Furthermore, whilst the effect of feedback on attainment levels shows that some pupils with higher feedback values exceed their predicted targets (Figure 2(b) upper panel), in contrast though, all the pupils with lower feedback values have the lowest levels of attainment, and none exceed their predicted targets (Figure 1(b), (A)). However, Pedro attainment level and SAT score are higher than Manni’s even though they have the same feedback value (Figures 1 to 3). Pedro and Manni are the only two pupils in Group B with the highest feedback values; ironically they have the lowest behaviour values, suggesting that behaviour might be influencing their feedback capability, in turn their learning progress which is reflected by their lower attainment levels, given that their classwork values are equal to that of Shona and Brittany, albeit having higher attainment and feedback values (Figure 3(c), (A)).
Moreover, some pupils with higher feedback value of 4, like Britanny and Krystain, ironically do have lower behaviour value of 3. On the other hand, James and Brandon with a lower feedback value of 3 atypically have a higher behaviour value of 4 (Figure 3(c), (A)). Furthermore, unlike Brittany who has a feedback value of 4, and Ana with a behaviour and classroom proactiveness value of 4, Shona is the only person in that group with lower behaviour, feedback, and class proactiveness values of 3 (Figure 2(a) and Figure 3(c), (A)), which suggests that an improvement of class proactiveness could ameliorate progressive learning. This therefore indicates that there might be alternative intrinsic factor that might be regulating attainment other than feedback from pupils to teachers. Indeed, according to Boaler  and Hattie , there are other factors that could regulate learning, of which the teacher and curricula are among the highest contributors.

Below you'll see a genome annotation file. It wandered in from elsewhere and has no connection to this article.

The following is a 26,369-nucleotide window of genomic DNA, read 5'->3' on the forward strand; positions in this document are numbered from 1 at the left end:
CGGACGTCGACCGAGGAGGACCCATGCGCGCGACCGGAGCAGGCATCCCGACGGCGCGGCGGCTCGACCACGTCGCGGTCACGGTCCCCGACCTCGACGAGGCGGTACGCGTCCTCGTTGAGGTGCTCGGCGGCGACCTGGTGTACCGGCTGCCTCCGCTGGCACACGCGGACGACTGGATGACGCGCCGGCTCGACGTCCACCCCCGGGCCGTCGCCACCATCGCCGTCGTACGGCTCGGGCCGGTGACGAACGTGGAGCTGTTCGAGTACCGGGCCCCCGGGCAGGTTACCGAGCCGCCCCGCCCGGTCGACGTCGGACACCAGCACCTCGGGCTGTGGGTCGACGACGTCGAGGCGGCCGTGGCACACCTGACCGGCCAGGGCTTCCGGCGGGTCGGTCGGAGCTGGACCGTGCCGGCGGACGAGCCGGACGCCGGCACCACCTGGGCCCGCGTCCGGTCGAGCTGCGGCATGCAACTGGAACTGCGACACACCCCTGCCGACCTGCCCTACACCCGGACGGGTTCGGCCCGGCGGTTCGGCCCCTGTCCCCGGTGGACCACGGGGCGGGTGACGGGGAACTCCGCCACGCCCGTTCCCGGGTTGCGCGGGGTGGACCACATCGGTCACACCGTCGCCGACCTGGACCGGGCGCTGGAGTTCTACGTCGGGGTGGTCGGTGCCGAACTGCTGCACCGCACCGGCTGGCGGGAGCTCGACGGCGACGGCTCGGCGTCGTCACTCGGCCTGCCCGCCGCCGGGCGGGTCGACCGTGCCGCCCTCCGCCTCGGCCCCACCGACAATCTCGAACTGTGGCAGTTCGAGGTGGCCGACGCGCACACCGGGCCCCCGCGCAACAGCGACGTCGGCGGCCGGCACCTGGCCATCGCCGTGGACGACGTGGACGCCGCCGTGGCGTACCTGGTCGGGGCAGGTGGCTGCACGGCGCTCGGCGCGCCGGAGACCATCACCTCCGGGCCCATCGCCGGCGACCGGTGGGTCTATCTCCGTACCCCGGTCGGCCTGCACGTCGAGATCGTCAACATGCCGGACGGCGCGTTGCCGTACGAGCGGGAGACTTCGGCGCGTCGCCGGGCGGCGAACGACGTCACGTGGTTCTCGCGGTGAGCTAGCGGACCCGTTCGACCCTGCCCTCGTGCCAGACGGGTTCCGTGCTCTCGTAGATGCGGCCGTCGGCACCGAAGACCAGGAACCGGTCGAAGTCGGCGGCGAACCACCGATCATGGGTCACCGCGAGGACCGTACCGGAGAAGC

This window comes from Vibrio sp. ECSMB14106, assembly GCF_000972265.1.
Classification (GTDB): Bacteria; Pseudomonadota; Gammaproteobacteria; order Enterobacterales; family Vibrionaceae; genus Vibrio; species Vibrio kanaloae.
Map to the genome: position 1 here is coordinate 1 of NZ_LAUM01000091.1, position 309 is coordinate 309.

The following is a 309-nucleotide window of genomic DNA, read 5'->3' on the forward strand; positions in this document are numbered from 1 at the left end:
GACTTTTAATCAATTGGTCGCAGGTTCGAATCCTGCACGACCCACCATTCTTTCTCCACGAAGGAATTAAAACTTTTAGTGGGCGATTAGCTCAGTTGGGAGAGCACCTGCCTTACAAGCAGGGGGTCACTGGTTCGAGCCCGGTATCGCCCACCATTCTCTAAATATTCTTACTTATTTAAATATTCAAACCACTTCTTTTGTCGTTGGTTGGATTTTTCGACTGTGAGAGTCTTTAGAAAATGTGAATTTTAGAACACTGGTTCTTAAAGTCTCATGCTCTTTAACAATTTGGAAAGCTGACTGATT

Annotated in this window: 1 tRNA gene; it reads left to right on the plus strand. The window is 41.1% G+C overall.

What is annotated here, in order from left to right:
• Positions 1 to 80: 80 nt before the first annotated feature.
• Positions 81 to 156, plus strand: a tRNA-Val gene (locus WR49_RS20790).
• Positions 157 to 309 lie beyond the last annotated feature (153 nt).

This research finding therefore articulates feedback from “pupil to teacher” as a paradigm shift from the classical paradigm of feedback from “teacher to pupil.” In this new paradigm, therefore, the emphasis is geared towards pupils understanding of objectives build from previous knowledge. These are then feedback onto the teachers by the pupils, in the form of discrete loops of cues and questions, where ‘what stage or level’ they (the pupils) are with their learning,’ therefore enabling them (the pupils) to move to the next level of understanding, and thus acquired as in this study (mathematical/science/chemistry) independence, which in turn is reflected by their success in both formative and summative assessments. Interestingly, Claxton  stated that “…activities can be very interesting and engaging…unless they are stretch…the system…pushes it near its limits…” [28, page 29]. Taken together, this therefore depicts that relevant feedback from pupil to teacher, and befitting pedagogy, will always extend pupils learning and hence progress, as judged by the simple note from the Year 9 pupils at the state high school in Queensland.